Indonesia must investigate death of Maluku activist
13 September 2010
The Indonesian government has been urged to investigate today’s death of a Maluku political activist who was denied urgent medical care in prison.
Yusuf Sapakoly, 52, died of kidney failure in a hospital in Ambon after being refused access to adequate medical assistance by prison authorities.
The father-of-four was arrested in 2007 for assisting a group of peaceful political activists who unfurled the “Benang Raja” flag, a symbol of South Maluku independence, in front of the Indonesian president.
"The denial of urgently needed medical care to Yusuf Sapakoly amounts to cruel, inhuman or degrading treatment by prison authorities.." said Donna Guest, Asia-Pacific Deputy Director at Amnesty International.
"The Indonesian government must immediately initiate an independent, effective, and impartial inquiry into allegations that he was denied medical care."
Yusuf Sapakoly required dialysis for kidney failure but was consistently denied treatment by authorities at Nania prison, according to local sources. He also said he did not receive adequate treatment for rib injuries he had suffered in detention.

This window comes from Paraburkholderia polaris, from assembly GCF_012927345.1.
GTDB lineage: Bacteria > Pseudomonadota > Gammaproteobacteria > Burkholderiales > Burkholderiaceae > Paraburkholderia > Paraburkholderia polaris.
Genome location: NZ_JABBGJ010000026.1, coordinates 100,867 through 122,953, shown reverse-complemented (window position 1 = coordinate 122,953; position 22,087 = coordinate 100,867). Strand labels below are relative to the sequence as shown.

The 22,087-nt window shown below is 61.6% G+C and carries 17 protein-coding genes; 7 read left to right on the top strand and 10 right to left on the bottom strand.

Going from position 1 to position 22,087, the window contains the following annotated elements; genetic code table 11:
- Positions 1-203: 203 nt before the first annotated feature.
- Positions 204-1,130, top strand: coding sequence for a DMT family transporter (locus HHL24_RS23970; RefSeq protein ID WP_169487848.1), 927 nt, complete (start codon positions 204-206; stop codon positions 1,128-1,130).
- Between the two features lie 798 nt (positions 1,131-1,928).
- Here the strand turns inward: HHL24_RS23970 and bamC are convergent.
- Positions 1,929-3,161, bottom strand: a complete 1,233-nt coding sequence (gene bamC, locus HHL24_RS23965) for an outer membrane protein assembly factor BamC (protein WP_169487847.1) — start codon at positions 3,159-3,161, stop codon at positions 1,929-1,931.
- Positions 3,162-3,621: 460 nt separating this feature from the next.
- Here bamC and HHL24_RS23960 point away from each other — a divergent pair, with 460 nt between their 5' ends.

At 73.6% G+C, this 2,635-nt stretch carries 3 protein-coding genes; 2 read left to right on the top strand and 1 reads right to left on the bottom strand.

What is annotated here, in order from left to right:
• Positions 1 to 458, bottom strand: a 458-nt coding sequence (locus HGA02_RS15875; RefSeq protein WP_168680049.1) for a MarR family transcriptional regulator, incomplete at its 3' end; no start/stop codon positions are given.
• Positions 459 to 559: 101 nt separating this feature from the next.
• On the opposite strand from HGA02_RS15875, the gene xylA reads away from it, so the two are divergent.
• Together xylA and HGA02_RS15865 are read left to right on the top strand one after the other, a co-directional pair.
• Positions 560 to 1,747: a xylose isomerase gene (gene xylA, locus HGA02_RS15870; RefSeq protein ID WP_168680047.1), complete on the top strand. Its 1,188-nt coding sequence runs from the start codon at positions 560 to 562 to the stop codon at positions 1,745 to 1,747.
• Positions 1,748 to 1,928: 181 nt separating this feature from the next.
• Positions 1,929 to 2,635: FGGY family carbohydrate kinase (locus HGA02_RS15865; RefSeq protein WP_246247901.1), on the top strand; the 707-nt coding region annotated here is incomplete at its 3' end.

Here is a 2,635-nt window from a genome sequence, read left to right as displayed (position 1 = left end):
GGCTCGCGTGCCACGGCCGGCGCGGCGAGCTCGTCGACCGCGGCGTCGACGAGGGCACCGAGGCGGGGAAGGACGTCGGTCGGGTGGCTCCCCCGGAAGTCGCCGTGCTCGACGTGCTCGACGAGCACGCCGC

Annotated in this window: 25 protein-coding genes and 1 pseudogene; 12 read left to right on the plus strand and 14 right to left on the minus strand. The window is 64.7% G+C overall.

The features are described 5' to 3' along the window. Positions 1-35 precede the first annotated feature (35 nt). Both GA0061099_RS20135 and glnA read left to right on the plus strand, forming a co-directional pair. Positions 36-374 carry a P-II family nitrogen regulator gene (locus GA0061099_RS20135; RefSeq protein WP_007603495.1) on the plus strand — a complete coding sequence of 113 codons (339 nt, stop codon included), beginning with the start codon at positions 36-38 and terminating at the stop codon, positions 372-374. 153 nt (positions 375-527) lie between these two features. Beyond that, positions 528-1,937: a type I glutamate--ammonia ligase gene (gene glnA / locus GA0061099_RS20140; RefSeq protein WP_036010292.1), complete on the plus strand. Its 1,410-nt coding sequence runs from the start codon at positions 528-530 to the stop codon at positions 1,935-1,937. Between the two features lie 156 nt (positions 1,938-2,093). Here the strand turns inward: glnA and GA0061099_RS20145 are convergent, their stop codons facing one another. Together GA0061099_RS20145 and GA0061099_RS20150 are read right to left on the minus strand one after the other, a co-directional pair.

Prison authorities released the activist into the care of his family on 7 September as his condition deteriorated, but he was still considered a prisoner.
Yusuf Sapakoly was arrested on 29 June 2007 after activists unfurled the “Benang Raja” flag, while performing a traditional “Cakalele” dance, in front of President Susilo Bambang Yudhoyono.
After reportedly being tortured in detention, he was charged with “rebellion” and sentenced to 12 years’ imprisonment.
"The treatment of Yusuf Sapakoly violates Indonesia’s obligations under international human rights law, as well as Indonesian law," said Donna Guest.
Amnesty International has highlighted two other recent cases where Indonesian prisoners of conscience have seen their right to health violated.
In July, Papuan prisoner of conscience Filep Karma had to wait nine months for permission from the authorities to travel to Jakarta from Abepura prison for prostate surgery.
Johan Teterissa, the leader of the “Cakalele” dancers from Maluku, has also not received adequate medical treatment for injuries he suffered after being beaten and kicked by police officers in 2007. He says he can no longer see properly and cannot sleep as a result of the pain he suffers.
"The Indonesian government must review the prison health services and ensure that all prisoners have adequate access to regular health check-ups and are provided with proper medical care in accordance with their specific needs," said Donna Guest.